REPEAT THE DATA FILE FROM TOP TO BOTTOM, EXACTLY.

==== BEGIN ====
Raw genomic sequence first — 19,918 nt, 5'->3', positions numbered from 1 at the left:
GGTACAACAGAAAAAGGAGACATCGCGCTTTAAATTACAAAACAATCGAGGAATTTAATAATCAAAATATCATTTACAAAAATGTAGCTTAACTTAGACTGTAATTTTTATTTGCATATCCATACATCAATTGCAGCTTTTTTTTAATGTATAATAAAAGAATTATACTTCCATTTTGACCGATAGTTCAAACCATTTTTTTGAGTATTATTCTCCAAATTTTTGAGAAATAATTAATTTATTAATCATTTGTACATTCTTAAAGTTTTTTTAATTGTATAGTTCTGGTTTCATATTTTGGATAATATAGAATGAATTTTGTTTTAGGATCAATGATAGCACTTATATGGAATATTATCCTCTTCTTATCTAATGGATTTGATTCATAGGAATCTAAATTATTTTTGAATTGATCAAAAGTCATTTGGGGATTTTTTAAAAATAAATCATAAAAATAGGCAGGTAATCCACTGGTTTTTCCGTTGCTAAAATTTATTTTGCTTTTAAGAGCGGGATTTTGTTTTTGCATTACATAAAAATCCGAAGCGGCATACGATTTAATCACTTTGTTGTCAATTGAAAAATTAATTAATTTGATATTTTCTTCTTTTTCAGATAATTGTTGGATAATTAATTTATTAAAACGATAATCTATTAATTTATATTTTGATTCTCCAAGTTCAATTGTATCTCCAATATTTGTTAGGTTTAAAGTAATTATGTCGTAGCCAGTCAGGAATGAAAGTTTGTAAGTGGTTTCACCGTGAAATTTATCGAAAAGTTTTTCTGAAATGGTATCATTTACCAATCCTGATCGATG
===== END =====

Raw genomic sequence first — 19,918 nt, 5'->3', positions numbered from 1 at the left:
GGTACAACAGAAAAAGGAGACATCGCGCTTTAAATTACAAAACAATCGAGGAATTTAATAATCAAAATATCATTTACAAAAATGTAGCTTAACTTAGACTGTAATTTTTATTTGCATATCCATACATCAATTGCAGCTTTTTTTTAATGTATAATAAAAGAATTATACTTCCATTTTGACCGATAGTTCAAACCATTTTTTTGAGTATTATTCTCCAAATTTTTGAGAAATAATTAATTTATTAATCATTTGTACATTCTTAAAGTTTTTTTAATTGTATAGTTCTGGTTTCATATTTTGGATAATATAGAATGAATTTTGTTTTAGGATCAATGATAGCACTTATATGGAATATTATCCTCTTCTTATCTAATGGATTTGATTCATAGGAATCTAAATTATTTTTGAATTGATCAAAAGTCATTTGGGGATTTTTTAAAAATAAATCATAAAAATAGGCAGGTAATCCACTGGTTTTTCCGTTGCTAAAATTTATTTTGCTTTTAAGAGCGGGATTTTGTTTTTGCATTACATAAAAATCCGAAGCGGCATACGATTTAATCACTTTGTTGTCAATTGAAAAATTAATTAATTTGATATTTTCTTCTTTTTCAGATAATTGTTGGATAATTAATTTATTAAAACGATAATCTATTAATTTATATTTTGATTCTCCAAGTTCAATTGTATCTCCAATATTTGTTAGGTTTAAAGTAATTATGTCGTAGCCAGTCAGGAATGAAAGTTTGTAAGTGGTTTCACCGTGAAATTTATCGAAAAGTTTTTCTGAAATGGTATCATTTACCAATCCTGATCGATG